An X application needs to be linked to the X libraries, X11 (for Xlib), Xt (for Xt intrinsics), or Xm (for Motif toolkit).

X11 and Xt libraries are usually located in /usr/lib/X11R5 or X11R6 depending upon the version of X that is supported by the system. (The current version of X-Windows specification is 11 and hence the name "X11". There are different revisions in version 11. The revisions currently in use are R5 and R6). The Xm library is usually located in /usr/lib/Motif1.x (depending upon the version of Motif that is installed on the system).

Using Imakefile and xmkmf

X-Windows system developers typically use a utility called 'xmkmf' to generate the Makefiles for building applications.Imakefile is the input to xmkmf, and provides the necessary information specifically required for building an application, such as the file names, installation directory, library names, paths, include paths, etc. System-related information, such as specific compiler flags required and basic include and library files and paths, are stored in various system configuration files. These system configuration files are used by xmkmf along with Imakefile to generate the Makefile for an application.

Below is a sample Imakefile required to build the program hello.c.

Note: Replace the LessTif installation path as per the installation on your system.

A sample Imakefile is shown below. It clearly shows the parameters, such as the source, object files, library includes, and other parameters, necessary to compile a simple "hello.c" application.

       DEFINES =
      
      
        HEADERS =
      
      
           SRCS = hello.c
      
      
           OBJS = hello.o
    
    
    MOTIFINCDIR = /LessTif-0.92.32/include/Motif-2.0
    
    
     YOURINCDIR =
 
 
 EXTRA_INCLUDES = -I$(MOTIFINCDIR) –I$(YOURINCDIR)
/* You can add any additional compiler flags here */
    USER_CFLAGS =
    MOTIFLIBDIR = /LessTif-0.92.32/lib/Xm-2.0/.libs
     YOURLIBDIR =
/* You can add any additional linker flags here */
  LOCAL_LDFLAGS = -L$(MOTIFLIBDIR) –L$(YOURLIBDIR)
       MOTIFLIB = -lXm
LOCAL_LIBRARIES = $(MOTIFLIB) $(XAWLIB) $(XMULIB) $(XTOOLLIB) \
                  $(XLIB) -lm
        DEPLIBS = $(DEPXAWLIB) $(DEPXMULIB) $(DEPXTOOLLIB) \
                  $(DEPXLIB)
ComplexProgramTarget(hello)
clean::
        $(RM) $(OBJS) hello

Now to build the program, perform the following steps:

  1. Type xmkmf –a and press Enter.

    This generates the Makefile.

  2. Type make hello and press Enter.

    This compiles hello.c and builds the program 'hello'.

X-Windows on Interix

  • INTERIX

    • An enhanced POSIX.1 subsystem that provides Unix like environment for developing and running application programs

    • provides X11 libraries for X Window applications, located in /usr/X11R5/lib directory

    • Currently Interix does not provide Motif libraries

  • 3rdparty Motif libraries

    • Motif library from LessTif.org is currently supported on Interix environment

  • 3rdparty X server

    • To run an X windows application on MS windows

    • WRQ's ReflectionX, Hummingbird's eXceed, and Tarantella's XVision are the popular X servers available

Interix 3 is an enhanced POSIX subsystem that provides a Unix-like environment for developing and running application programs.

To build an X-Windows application on Interix 3 or to port an X application from Unix, the Interix SDK provides the following compiler interfaces: cc , c89 , gcc , and g++ . To use cc or c89 , you must already have Microsoft Visual C/C++ setup and running because cc and c89 invoke the MSVC utilities CL.EXE and LINK.EXE by searching your path for the programs. If you are using gcc, then Visual C++ setup is not required.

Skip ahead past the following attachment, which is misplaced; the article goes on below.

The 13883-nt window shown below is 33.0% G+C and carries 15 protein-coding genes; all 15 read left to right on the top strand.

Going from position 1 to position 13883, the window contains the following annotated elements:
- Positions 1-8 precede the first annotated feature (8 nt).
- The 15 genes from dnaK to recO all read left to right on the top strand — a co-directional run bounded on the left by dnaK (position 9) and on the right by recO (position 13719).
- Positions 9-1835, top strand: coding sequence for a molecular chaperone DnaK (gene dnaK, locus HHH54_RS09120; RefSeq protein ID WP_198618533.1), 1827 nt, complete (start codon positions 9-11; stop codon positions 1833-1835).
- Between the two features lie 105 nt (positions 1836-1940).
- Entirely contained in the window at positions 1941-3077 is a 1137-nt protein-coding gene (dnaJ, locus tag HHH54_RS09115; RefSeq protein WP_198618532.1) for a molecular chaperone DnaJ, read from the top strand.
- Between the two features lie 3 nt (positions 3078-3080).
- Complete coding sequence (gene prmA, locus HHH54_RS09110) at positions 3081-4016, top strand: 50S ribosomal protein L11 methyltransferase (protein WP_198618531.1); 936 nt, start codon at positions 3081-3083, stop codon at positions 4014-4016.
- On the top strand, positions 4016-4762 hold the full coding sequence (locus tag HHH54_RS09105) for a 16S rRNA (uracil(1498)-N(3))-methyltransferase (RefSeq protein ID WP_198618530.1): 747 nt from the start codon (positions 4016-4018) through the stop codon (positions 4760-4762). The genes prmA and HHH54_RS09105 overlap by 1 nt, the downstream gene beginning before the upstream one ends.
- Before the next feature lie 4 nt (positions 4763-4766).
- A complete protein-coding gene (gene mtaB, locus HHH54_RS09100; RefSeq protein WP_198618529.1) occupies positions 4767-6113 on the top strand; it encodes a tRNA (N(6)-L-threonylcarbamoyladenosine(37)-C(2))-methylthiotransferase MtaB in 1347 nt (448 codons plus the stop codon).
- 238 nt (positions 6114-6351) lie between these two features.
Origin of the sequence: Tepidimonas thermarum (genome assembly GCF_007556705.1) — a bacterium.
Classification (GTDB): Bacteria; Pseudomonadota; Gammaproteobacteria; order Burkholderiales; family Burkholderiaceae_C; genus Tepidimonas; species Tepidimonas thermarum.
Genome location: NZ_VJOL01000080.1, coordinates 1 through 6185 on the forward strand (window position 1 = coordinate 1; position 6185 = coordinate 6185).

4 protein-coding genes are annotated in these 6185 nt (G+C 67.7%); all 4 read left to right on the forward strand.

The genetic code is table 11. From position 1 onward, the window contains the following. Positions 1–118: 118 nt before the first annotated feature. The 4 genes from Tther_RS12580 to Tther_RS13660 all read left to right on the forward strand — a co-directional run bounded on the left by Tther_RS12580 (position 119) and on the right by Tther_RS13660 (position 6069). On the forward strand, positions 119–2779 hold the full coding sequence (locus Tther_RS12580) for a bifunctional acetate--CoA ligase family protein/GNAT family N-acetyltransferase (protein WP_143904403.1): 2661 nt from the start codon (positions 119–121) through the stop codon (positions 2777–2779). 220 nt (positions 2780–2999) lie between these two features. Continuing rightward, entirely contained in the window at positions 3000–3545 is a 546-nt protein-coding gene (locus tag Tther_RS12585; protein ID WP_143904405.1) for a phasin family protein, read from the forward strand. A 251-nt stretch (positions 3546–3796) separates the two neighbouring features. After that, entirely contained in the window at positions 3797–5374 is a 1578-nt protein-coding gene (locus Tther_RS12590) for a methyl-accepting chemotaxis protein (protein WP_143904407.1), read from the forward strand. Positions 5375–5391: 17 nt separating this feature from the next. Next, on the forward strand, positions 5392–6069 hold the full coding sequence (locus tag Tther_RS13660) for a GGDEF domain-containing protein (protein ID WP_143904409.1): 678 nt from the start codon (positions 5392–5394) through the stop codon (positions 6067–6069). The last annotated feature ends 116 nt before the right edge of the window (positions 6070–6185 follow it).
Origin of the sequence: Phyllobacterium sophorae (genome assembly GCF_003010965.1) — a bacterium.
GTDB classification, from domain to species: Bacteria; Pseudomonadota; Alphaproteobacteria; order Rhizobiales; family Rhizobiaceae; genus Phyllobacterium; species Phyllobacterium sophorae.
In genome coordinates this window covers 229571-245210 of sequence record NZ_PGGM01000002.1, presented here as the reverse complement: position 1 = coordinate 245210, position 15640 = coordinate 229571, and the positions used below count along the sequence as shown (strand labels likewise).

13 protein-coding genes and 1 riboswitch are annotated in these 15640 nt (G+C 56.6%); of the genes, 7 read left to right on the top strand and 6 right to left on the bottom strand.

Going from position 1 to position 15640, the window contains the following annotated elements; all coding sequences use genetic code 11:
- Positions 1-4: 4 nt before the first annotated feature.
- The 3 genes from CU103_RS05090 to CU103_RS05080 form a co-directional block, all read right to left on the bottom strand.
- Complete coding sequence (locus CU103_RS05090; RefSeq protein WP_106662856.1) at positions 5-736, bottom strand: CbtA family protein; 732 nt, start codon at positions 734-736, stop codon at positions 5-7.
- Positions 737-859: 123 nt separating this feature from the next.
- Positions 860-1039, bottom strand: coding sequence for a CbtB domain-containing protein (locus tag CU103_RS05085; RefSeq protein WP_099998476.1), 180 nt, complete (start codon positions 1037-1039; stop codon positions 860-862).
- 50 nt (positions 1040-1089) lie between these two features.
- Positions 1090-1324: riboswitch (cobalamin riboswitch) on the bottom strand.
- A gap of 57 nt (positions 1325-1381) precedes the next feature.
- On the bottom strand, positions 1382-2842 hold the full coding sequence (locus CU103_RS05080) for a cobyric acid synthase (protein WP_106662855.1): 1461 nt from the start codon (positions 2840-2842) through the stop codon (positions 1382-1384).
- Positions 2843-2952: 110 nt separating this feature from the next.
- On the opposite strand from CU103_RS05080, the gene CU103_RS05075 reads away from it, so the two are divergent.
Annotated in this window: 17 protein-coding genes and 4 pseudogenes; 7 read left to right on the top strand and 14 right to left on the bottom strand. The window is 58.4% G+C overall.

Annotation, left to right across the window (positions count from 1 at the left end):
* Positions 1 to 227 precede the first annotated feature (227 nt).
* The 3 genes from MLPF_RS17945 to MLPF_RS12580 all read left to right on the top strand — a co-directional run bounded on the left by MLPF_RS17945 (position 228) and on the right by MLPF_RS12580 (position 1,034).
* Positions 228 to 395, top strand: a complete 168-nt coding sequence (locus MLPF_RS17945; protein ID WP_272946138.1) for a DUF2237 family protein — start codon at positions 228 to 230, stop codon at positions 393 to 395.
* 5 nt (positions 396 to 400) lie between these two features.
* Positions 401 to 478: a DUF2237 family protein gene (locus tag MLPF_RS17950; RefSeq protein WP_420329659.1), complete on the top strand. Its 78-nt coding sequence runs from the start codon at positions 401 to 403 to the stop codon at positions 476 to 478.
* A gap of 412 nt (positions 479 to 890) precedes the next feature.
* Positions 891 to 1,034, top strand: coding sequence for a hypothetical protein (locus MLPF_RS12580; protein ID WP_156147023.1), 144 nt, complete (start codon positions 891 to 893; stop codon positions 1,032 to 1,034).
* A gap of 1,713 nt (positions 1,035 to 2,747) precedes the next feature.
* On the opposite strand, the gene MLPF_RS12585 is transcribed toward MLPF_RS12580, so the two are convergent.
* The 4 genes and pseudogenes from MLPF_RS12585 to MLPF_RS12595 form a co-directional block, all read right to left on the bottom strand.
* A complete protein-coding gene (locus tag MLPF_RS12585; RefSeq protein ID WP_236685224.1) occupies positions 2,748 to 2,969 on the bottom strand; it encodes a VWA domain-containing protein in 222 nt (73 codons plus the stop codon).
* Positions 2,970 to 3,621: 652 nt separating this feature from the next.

• Interix 3 provides X11 libraries for the X-Windows applications. These libraries are typically located in the /usr/X11R5/lib directory. The header files are located in the /usr/X11R5/include directory.

  • Currently Interix 3 does not provide Motif libraries. Therefore, you are required to install the Xm library on Interix 3 prior to porting any X-Windows applications that use the Motif library.

  • There are different third-party Motif libraries available for use. The only one that is currently supported on the Interix 3 environment is the Motif library from LessTif.org. This is an open source X motif library that is available under the GNU Library General Public License (LGPL). The sample applications shown in this document have been built and tested using the LessTif Motif library.

A ported X-Windows application is a Win32 executable. It uses the X server on a Windows NT/2000 machine just like any other Unix server communicates with an X server for displaying the windows.

Please refer to the document in Section 2: SFU/Interix overview for details about Interix 3 and the facilities that it provides.

Running an X-Windows application on Microsoft Windows

To run an X-Windows application on Windows, or any other operating system, one needs an X server. The X server is available on all Unix machines, typically supplied by the operating system vendor.

On Windows, you have a set of choices for X server. The prominent ones are:

  • Hummingbird's exceed/W

  • WRQ's ReflectionX

  • Tarantella's XVision

  • XFree86 from Cygnus

The above X servers can be considered as X-Windows emulators on Windows. They work in two modes:

Single Window mode

In this mode, all X applications run within one single window. The advantage of this mode is that users get access to a complete X desktop, which gives access to various X applications.

Multiple Window mode

Each X application runs within a separate window. In this mode, the X-Windows resource usage on the display server is lower compared to the Single window mode.

In the rest of the document, you will look at how to build an X application on the Windows platform to make it run as a native Win32 application within the Interix 3 environment.